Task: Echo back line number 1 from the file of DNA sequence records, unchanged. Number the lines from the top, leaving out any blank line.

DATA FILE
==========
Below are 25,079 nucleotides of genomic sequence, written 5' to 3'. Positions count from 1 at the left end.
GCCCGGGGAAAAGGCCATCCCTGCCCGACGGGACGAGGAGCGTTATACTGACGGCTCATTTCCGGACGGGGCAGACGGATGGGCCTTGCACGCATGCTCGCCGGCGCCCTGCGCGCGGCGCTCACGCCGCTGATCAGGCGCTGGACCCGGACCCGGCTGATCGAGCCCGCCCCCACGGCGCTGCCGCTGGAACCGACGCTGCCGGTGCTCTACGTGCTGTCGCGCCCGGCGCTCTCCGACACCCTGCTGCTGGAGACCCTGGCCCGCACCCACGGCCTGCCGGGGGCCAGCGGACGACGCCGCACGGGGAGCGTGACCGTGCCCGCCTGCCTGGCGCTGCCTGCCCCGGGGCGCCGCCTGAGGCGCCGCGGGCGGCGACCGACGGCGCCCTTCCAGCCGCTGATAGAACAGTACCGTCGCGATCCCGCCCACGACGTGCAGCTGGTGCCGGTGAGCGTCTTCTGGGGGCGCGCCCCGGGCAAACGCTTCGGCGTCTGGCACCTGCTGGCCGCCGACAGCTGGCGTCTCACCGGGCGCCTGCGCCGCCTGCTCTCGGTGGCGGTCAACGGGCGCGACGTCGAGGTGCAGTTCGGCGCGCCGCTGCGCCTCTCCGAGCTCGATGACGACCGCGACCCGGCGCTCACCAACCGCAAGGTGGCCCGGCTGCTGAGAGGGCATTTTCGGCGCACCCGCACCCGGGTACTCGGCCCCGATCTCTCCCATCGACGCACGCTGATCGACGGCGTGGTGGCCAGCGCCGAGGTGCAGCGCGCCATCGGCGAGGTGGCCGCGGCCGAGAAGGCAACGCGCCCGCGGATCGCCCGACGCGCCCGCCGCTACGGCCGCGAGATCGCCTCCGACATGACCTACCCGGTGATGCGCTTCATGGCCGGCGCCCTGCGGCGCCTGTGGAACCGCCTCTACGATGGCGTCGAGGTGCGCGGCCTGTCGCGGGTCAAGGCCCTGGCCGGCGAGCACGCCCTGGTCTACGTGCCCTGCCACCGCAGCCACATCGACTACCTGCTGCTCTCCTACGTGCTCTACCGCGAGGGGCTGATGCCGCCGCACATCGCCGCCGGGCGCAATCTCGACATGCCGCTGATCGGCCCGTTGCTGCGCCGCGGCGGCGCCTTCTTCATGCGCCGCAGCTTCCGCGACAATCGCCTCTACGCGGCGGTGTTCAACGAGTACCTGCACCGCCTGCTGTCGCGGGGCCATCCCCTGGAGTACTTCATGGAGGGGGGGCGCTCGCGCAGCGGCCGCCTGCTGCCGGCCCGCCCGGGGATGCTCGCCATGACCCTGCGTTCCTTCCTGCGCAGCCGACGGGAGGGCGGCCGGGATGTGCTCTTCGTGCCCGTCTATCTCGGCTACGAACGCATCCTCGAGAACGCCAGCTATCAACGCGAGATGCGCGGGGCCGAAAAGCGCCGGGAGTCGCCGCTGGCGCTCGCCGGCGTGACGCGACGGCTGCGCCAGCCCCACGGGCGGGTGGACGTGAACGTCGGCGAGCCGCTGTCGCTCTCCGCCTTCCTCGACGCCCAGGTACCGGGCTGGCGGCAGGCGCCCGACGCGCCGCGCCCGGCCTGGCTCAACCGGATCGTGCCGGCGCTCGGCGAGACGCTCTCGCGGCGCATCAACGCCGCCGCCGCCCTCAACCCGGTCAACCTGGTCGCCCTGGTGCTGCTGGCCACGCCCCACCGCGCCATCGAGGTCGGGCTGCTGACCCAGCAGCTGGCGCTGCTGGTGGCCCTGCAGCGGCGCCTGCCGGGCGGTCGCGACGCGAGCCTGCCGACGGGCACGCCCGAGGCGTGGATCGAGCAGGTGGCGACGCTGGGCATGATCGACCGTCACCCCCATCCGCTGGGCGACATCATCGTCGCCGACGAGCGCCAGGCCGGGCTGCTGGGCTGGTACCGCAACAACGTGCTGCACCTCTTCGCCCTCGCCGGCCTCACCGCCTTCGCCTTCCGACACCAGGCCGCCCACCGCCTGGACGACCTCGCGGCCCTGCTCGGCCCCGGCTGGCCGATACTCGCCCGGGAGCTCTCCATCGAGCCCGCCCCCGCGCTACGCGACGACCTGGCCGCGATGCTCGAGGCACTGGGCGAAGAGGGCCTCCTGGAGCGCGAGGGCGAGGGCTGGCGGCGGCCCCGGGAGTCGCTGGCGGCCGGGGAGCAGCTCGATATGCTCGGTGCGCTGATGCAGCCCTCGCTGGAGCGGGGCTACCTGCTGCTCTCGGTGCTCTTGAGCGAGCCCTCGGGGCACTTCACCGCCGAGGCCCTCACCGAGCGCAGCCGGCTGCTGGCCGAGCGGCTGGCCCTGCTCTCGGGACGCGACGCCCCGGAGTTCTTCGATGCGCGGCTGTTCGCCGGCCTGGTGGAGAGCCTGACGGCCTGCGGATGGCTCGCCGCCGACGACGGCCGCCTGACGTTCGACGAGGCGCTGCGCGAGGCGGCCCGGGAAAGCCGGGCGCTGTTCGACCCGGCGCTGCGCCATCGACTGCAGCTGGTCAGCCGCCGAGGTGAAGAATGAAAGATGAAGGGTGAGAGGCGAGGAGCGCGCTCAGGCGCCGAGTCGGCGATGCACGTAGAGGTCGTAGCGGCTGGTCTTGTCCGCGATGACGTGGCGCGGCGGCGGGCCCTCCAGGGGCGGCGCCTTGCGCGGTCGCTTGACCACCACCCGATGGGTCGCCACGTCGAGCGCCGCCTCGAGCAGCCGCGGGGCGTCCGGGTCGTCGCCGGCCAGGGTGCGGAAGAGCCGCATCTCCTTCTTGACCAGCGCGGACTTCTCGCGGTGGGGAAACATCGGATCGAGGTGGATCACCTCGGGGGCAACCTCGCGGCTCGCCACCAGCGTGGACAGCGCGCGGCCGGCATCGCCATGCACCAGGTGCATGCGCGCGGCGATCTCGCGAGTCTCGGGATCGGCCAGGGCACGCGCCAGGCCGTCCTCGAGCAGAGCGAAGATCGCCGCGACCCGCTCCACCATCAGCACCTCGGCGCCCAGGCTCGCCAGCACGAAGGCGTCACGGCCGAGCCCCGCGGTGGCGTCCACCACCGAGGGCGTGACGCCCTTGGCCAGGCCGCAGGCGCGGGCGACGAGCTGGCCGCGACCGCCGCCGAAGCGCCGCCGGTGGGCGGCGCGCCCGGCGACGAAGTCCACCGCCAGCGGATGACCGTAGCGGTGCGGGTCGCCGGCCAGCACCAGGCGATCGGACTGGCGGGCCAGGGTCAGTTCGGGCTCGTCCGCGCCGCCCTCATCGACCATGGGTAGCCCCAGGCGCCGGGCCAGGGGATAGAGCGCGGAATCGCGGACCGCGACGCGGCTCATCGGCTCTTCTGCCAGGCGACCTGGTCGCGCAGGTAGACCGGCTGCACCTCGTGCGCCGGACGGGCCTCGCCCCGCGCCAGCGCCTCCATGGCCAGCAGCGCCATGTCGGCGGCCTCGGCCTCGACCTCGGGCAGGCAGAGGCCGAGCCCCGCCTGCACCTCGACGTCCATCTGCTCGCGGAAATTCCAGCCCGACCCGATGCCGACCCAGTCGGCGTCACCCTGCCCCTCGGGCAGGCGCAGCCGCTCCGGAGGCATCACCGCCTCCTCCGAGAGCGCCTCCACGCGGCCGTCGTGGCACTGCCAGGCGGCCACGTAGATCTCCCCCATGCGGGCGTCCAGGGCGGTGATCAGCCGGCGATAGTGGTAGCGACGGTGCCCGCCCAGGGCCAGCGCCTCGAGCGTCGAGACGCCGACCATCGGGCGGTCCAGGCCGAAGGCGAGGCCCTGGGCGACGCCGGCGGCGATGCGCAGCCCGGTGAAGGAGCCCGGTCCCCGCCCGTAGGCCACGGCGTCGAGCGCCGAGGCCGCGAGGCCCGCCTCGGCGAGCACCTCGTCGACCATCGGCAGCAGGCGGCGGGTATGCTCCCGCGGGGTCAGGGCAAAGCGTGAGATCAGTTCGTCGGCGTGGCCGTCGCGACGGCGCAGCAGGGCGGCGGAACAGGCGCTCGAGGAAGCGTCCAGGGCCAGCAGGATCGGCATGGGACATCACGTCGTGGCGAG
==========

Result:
Below are 25,079 nucleotides of genomic sequence, written 5' to 3'. Positions count from 1 at the left end.